Luc Sante is a visiting professor of writing and photography at Bard, teaching in both the Art History and Written Arts programs since 1999. His books include The Other Paris, Kill All Your Darlings, The Factory of Facts, and Low Life: Lures and Snares of Old New York. His honors include a Whiting Writers Award, an Award in Literature from the American Academy of Arts and Letters, a Grammy (for album notes), an Infinity Award from the International Center of Photography, Guggenheim and Cullman fellowships, and, most recently, the first French Heritage Society Literary Award.

What’s In a Name?

by Christopher H. Gibbs, James H. Ottaway Jr. Professor of Music; Coartistic Director, Bard Music Festival

Twelve years ago the Bard Music Festival decided that our featured composer each summer should be given a first name. While Brahms and His World had sufficed for the 1990 inaugural season, 25 years later it was Franz Schubert and His World for the annual book of essays published by Princeton University Press. Neither composer needs much introduction. (Richard Strauss was given his full name in 1992 so as to eliminate any doubt—we have yet to tackle Johann Strauss Jr.)

This year we have to make a call that in various ways captures much at the heart of the 2017 Bard Music Festival: should we say Fryderyk or Frédéric Chopin? The question is not only politically weighted between Poland and France, but also revealing about how the program committee makes fundamental decisions about the unfolding of the festival.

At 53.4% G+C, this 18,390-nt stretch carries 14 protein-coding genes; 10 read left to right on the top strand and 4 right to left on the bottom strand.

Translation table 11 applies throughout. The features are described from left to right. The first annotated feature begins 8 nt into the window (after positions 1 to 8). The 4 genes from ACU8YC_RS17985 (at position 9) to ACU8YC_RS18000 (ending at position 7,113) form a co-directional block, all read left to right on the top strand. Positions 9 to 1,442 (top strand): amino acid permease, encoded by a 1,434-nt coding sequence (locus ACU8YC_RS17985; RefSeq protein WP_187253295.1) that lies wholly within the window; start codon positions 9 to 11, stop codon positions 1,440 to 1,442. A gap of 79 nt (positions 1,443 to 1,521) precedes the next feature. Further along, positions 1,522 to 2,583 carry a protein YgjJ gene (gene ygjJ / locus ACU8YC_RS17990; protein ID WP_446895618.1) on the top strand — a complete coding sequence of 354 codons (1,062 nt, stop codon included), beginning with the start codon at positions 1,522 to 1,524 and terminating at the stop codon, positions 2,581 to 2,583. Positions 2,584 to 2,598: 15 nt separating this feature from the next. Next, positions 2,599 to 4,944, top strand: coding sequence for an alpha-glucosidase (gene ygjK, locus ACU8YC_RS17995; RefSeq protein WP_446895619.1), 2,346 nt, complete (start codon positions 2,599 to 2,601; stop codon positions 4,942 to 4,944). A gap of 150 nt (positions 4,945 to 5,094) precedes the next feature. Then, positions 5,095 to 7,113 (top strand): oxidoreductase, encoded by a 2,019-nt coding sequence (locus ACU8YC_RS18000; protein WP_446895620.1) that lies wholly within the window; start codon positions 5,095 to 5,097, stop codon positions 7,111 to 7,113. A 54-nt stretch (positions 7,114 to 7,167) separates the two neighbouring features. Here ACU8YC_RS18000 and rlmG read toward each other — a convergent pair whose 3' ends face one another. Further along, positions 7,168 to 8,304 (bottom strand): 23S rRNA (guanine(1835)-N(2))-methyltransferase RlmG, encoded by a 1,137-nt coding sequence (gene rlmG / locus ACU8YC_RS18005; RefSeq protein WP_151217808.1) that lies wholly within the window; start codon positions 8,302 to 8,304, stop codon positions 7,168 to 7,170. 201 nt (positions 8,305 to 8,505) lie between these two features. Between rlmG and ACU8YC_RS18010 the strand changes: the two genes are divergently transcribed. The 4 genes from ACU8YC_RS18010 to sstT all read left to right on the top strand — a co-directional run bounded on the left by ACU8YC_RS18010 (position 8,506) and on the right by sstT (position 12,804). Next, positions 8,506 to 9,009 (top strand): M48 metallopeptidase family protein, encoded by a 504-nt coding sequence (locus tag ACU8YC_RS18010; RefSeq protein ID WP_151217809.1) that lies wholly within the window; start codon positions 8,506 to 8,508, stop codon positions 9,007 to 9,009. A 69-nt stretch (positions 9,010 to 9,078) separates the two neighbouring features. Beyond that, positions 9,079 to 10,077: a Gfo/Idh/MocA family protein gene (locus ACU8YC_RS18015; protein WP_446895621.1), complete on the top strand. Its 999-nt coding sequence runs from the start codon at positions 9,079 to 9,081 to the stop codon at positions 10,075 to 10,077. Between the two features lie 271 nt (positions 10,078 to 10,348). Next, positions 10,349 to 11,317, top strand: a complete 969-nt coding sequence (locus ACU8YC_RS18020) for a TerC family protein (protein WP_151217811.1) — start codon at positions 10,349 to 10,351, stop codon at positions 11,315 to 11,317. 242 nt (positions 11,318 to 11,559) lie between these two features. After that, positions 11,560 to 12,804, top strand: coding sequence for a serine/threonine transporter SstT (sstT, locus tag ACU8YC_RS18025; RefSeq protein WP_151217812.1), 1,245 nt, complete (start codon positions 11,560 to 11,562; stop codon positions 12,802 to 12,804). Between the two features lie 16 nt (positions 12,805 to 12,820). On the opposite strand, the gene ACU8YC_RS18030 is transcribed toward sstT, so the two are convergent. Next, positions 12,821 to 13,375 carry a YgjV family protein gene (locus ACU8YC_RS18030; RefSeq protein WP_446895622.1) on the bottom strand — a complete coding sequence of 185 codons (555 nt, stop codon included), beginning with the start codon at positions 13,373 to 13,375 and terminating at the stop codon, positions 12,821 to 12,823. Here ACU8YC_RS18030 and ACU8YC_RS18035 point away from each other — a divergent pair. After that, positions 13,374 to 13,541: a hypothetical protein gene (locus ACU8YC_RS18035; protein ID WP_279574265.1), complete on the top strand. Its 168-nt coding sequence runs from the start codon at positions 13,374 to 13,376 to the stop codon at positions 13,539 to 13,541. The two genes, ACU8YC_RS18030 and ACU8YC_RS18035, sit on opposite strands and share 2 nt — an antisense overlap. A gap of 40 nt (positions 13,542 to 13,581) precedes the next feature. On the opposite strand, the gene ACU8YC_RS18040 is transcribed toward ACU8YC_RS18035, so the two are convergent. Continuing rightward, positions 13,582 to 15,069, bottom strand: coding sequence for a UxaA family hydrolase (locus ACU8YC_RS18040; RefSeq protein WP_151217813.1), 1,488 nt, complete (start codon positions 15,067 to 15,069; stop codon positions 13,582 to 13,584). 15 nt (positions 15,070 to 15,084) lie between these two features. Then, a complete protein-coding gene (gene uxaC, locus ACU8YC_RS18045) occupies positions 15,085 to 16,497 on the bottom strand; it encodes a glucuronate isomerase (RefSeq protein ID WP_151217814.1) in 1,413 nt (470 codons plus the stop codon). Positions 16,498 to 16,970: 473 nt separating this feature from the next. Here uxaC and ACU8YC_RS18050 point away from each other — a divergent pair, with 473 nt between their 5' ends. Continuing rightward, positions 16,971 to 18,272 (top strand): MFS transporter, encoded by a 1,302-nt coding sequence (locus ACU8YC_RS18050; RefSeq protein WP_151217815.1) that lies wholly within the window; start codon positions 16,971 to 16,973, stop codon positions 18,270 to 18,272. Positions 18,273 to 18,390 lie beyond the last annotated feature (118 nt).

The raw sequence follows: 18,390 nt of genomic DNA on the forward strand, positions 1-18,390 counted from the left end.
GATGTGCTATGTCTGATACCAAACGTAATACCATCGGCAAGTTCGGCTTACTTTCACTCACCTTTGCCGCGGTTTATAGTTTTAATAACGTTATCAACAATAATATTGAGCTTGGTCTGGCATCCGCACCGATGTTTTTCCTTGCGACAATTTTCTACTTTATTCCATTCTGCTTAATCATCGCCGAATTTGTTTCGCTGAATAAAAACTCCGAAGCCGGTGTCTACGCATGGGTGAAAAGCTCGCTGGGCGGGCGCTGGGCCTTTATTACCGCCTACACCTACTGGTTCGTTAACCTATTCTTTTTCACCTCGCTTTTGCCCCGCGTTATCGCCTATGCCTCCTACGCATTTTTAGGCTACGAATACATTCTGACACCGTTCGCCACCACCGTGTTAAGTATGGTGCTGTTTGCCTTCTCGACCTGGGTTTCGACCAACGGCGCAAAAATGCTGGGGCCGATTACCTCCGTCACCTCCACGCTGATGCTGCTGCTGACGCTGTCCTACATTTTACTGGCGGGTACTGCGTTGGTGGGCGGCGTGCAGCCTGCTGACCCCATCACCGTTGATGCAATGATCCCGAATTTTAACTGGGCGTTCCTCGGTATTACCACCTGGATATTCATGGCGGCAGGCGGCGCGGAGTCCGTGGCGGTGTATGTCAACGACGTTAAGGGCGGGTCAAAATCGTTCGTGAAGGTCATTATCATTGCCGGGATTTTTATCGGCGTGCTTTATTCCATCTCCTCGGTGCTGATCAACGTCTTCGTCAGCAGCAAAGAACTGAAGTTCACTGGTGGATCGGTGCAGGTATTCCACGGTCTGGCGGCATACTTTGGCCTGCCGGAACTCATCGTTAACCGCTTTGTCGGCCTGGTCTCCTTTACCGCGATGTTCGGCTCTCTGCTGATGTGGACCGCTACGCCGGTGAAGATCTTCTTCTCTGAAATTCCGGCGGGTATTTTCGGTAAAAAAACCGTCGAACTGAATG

Every year poses challenges, and one this time is how to represent the almost exact split in Chopin’s life: his first 20 years spent in Poland, the remaining 19 mainly in Paris. And even this neat chronological divide is more complicated than it first appears. His father was French and Chopin was raised imbibing French culture and exposed to the language. Once he moved to Paris he became deeply involved with a vibrant diaspora, had Polish patrons, students, friends, and even a roommate; Chopin probably spoke Polish almost daily. His letters home also reflect the divide: he wrote to his father in Polish, who responded in French.

As we finalize the plans for this summer we want to represent both of these worlds and much more, while also considering the intriguing implications. We no doubt think too easily of Chopin as the 19th-century artistic emblem of Poland. His life, loyalties, and legacy were far more complex, cosmopolitan, and interesting. While the grateful beneficiary of an elite education in Warsaw, his most commanding musical models from the start were leading foreign composers, past and contemporary. Chopin longed to travel. After a brief and somewhat disappointing trip at age 18 to Berlin, he made his way to Vienna, the “music city” that captivated him and where he was immediately embraced by the preeminent musical figures. (Schubert had died just eight months earlier, precluding what might have been a fascinating connection.) In Vienna, Chopin discovered the considerable appeal that his Polish exoticism had with foreign audiences, as well as the contempt in which his country was sometimes held: “In Polen ist nichts zu holen” (roughly, “There’s nothing to be done with Poland”) was a phrase he overheard, to his chagrin and resentment.